During April-June 2022, the time of the latest survey, the female wage rate ranged across states from just over half to 93.7% of male wages in rural India and from just under half to 100.8% in cities.
A comparison of these wages with NSSO’s 68th round report (July 2011 – June 2012) shows that for most states, the gender divide in wages has increased in the rural areas. Urban areas on the other hand have witnessed a narrowing of this gap in the past decade.
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Among large states, the gap is the highest for both rural and urban regions of Kerala. The average wage rate of rural males is Rs 842 a day, also the country’s highest. Female workers of the state’s rural areas are paid Rs 434 a day. While this too is the highest among large states, it is only 51.5% of men’s wages.
Gender wage gap is widest in Kerala
Among large states, the gap in wages for similar work between men and women is the highest for both rural and urban regions of Kerala. The average wage rate of rural males is Rs 842 a day, also the country’s highest. Female workers of the state’s rural areas are paid Rs 434 a day. While this too is the highest among large states, it is only 51.5% of men’s wages, shows the report, Women and Men in India 2022, released by National Statistical Office.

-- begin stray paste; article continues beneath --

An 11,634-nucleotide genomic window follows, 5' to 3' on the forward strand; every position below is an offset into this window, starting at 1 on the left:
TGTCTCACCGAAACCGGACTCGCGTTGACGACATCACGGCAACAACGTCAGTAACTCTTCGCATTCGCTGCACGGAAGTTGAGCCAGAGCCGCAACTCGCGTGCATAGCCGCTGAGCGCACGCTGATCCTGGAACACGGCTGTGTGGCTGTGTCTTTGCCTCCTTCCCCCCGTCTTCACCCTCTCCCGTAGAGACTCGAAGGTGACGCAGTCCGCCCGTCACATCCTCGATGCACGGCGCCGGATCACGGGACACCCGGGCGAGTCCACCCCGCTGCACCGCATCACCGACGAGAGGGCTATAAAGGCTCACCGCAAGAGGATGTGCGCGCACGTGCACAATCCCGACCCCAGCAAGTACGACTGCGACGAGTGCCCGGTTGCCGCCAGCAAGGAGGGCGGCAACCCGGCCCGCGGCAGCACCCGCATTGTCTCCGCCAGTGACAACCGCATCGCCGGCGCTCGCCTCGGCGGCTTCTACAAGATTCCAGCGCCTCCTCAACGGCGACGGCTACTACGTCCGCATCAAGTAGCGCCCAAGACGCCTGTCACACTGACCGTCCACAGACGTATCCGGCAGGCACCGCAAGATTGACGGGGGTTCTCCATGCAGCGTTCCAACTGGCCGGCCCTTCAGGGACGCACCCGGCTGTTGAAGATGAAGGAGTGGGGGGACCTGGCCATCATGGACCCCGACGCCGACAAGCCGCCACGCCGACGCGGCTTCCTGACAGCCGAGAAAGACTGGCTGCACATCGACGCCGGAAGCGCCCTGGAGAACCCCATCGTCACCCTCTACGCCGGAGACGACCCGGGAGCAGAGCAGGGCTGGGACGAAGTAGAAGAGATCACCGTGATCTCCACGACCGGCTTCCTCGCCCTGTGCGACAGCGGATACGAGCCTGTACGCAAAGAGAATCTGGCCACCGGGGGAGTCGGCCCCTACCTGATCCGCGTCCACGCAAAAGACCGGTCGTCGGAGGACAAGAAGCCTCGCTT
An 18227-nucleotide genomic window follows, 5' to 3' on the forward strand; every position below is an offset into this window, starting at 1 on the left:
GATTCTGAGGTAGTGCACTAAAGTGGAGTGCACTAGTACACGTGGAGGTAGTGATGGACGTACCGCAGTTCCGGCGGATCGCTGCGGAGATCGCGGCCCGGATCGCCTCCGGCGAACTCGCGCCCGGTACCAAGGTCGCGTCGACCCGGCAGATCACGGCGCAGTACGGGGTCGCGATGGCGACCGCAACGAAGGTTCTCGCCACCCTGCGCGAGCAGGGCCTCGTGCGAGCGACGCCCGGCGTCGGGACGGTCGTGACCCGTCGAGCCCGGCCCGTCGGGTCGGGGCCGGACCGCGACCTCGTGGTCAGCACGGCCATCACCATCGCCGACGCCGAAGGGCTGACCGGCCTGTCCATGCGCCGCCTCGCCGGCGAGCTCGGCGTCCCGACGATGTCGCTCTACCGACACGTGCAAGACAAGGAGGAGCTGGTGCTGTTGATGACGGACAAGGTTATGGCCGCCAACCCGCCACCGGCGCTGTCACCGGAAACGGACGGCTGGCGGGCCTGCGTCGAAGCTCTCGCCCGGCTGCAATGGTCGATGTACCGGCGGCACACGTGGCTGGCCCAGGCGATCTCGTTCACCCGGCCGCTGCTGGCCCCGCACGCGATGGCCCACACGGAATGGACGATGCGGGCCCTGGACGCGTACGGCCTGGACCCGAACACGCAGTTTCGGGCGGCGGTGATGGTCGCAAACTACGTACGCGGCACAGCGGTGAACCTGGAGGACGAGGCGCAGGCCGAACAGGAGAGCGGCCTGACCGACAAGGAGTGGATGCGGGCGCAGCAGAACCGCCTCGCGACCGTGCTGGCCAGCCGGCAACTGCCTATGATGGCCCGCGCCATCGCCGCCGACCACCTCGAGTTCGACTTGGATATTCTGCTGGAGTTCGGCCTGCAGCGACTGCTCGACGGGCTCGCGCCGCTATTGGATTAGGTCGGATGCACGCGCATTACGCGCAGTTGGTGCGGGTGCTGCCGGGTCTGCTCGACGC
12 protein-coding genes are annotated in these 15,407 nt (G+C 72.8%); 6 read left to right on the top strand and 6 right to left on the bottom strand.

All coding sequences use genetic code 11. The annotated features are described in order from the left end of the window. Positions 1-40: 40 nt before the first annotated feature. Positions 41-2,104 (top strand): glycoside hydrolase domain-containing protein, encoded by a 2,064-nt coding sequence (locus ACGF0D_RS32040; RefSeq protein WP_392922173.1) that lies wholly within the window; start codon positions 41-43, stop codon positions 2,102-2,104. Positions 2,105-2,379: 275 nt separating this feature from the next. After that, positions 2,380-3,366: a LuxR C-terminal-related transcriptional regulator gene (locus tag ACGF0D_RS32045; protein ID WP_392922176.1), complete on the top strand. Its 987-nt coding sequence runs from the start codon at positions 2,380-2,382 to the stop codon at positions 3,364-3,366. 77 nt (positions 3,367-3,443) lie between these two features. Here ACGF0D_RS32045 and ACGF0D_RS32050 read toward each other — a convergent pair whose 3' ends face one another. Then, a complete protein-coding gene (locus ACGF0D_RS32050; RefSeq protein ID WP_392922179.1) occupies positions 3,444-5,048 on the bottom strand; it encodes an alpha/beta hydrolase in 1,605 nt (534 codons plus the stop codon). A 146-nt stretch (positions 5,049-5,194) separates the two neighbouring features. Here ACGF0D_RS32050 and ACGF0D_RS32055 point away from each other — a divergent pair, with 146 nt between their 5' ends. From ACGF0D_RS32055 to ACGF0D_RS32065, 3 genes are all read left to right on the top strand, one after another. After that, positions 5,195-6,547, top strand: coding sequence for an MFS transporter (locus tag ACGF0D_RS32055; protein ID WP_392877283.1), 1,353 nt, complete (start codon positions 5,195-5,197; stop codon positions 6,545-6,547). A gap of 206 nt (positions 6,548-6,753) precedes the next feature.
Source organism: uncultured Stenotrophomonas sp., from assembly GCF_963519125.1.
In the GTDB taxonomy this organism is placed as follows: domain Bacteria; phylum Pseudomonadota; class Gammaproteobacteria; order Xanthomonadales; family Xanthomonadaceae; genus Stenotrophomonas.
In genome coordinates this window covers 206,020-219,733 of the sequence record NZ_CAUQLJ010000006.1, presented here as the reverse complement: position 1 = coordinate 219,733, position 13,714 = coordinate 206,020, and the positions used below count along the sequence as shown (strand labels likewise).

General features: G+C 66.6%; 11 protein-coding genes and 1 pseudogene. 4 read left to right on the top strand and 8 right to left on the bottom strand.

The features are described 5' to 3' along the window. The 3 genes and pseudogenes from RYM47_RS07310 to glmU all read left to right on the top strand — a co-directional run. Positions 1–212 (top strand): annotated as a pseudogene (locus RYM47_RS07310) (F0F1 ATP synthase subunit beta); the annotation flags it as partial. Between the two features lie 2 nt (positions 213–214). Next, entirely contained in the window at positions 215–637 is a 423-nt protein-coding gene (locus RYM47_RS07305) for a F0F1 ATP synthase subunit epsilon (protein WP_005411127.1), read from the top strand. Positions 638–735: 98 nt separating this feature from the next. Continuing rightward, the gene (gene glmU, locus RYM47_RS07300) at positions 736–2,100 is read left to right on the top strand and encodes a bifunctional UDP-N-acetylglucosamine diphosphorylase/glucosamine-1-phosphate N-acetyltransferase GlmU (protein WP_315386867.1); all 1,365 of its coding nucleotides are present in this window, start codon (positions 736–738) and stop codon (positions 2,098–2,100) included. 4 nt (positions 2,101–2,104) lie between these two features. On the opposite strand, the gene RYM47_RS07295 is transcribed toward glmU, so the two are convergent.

Interestingly the three states that have the highest daily wage rates for rural males — Kerala, Tamil Nadu and Andhra Pradesh — also have the widest gender gap in wages. For all three, female wages average less than 60% of male wages.
In Uttar Pradesh, Assam, West Bengal, Maharashtra, Karnataka and Odisha, female rural wage rates were under 70% of the male workers.
Except for Karnataka, which has among the highest male wage rates, daily wages are less than Rs 400 in the other five.
In four states – Haryana, Punjab, Himachal Pradesh and Rajasthan – the male wage rate is more than Rs 400 a day and the gender divide is among the lowest (female wages being more than 85% of male wages). Gujarat, Madhya Pradesh and Jharkhand too have a lower gender divide (female wages being at least 80% of male wages) but this is more a case of males too being paid very low rates rather than women getting decent wages.
For many states, urban areas show a similar pattern as a higher wage rate for men seems to increase the gender divide while the divide is narrower in low wage states. Once again, the gender gap in urban wages is the highest in Kerala, which also had the highest wage rate for men. Karnataka and Tamil Nadu too have high wage rates for men and a big gender divide. In contrast, the overall wage rate is among the lowest for Gujarat, Odisha and Jharkhand and so is the divide.
Like in rural areas, the urban areas of Haryana, Rajasthan and Himachal Pradesh are again exceptions – all having relatively higher overall wages as well as a relatively lower wage gap between men and women. Comparison with 2011-12 shows that in the rural areas, the gender gap in wages has widened in 11 of the 19 large states, with the gap increasing by more than 10 percentage points in West Bengal, Gujarat and Chhattisgarh.